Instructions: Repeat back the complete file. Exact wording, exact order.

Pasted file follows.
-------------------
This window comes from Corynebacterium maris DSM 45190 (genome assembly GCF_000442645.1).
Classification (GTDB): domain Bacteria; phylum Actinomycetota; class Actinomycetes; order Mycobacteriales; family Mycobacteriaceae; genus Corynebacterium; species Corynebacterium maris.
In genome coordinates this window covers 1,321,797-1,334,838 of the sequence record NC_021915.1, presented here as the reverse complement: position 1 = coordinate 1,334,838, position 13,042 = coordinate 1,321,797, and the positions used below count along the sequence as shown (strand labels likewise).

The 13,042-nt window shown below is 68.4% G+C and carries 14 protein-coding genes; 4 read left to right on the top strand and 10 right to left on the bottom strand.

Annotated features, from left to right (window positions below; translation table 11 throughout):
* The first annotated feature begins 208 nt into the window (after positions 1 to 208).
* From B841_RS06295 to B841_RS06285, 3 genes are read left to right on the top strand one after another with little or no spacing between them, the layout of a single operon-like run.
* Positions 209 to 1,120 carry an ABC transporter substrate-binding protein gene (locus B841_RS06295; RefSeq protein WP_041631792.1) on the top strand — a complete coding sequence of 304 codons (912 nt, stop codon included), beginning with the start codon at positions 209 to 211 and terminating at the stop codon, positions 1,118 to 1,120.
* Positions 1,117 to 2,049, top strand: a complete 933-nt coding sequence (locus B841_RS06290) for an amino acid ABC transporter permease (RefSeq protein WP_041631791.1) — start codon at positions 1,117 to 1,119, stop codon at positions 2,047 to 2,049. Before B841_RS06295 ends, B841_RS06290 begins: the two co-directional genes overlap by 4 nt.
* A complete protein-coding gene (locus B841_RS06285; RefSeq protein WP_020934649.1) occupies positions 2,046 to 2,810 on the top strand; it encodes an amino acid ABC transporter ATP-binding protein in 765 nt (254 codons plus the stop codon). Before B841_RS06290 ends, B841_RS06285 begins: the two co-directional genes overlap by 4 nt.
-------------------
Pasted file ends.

This window comes from Corynebacterium maris DSM 45190 (genome assembly GCF_000442645.1).
Classification (GTDB): domain Bacteria; phylum Actinomycetota; class Actinomycetes; order Mycobacteriales; family Mycobacteriaceae; genus Corynebacterium; species Corynebacterium maris.
In genome coordinates this window covers 1,321,797-1,334,838 of the sequence record NC_021915.1, presented here as the reverse complement: position 1 = coordinate 1,334,838, position 13,042 = coordinate 1,321,797, and the positions used below count along the sequence as shown (strand labels likewise).

The 13,042-nt window shown below is 68.4% G+C and carries 14 protein-coding genes; 4 read left to right on the top strand and 10 right to left on the bottom strand.

Annotated features, from left to right (window positions below; translation table 11 throughout):
* The first annotated feature begins 208 nt into the window (after positions 1 to 208).
* From B841_RS06295 to B841_RS06285, 3 genes are read left to right on the top strand one after another with little or no spacing between them, the layout of a single operon-like run.
* Positions 209 to 1,120 carry an ABC transporter substrate-binding protein gene (locus B841_RS06295; RefSeq protein WP_041631792.1) on the top strand — a complete coding sequence of 304 codons (912 nt, stop codon included), beginning with the start codon at positions 209 to 211 and terminating at the stop codon, positions 1,118 to 1,120.
* Positions 1,117 to 2,049, top strand: a complete 933-nt coding sequence (locus B841_RS06290) for an amino acid ABC transporter permease (RefSeq protein WP_041631791.1) — start codon at positions 1,117 to 1,119, stop codon at positions 2,047 to 2,049. Before B841_RS06295 ends, B841_RS06290 begins: the two co-directional genes overlap by 4 nt.
* A complete protein-coding gene (locus B841_RS06285; RefSeq protein WP_020934649.1) occupies positions 2,046 to 2,810 on the top strand; it encodes an amino acid ABC transporter ATP-binding protein in 765 nt (254 codons plus the stop codon). Before B841_RS06290 ends, B841_RS06285 begins: the two co-directional genes overlap by 4 nt.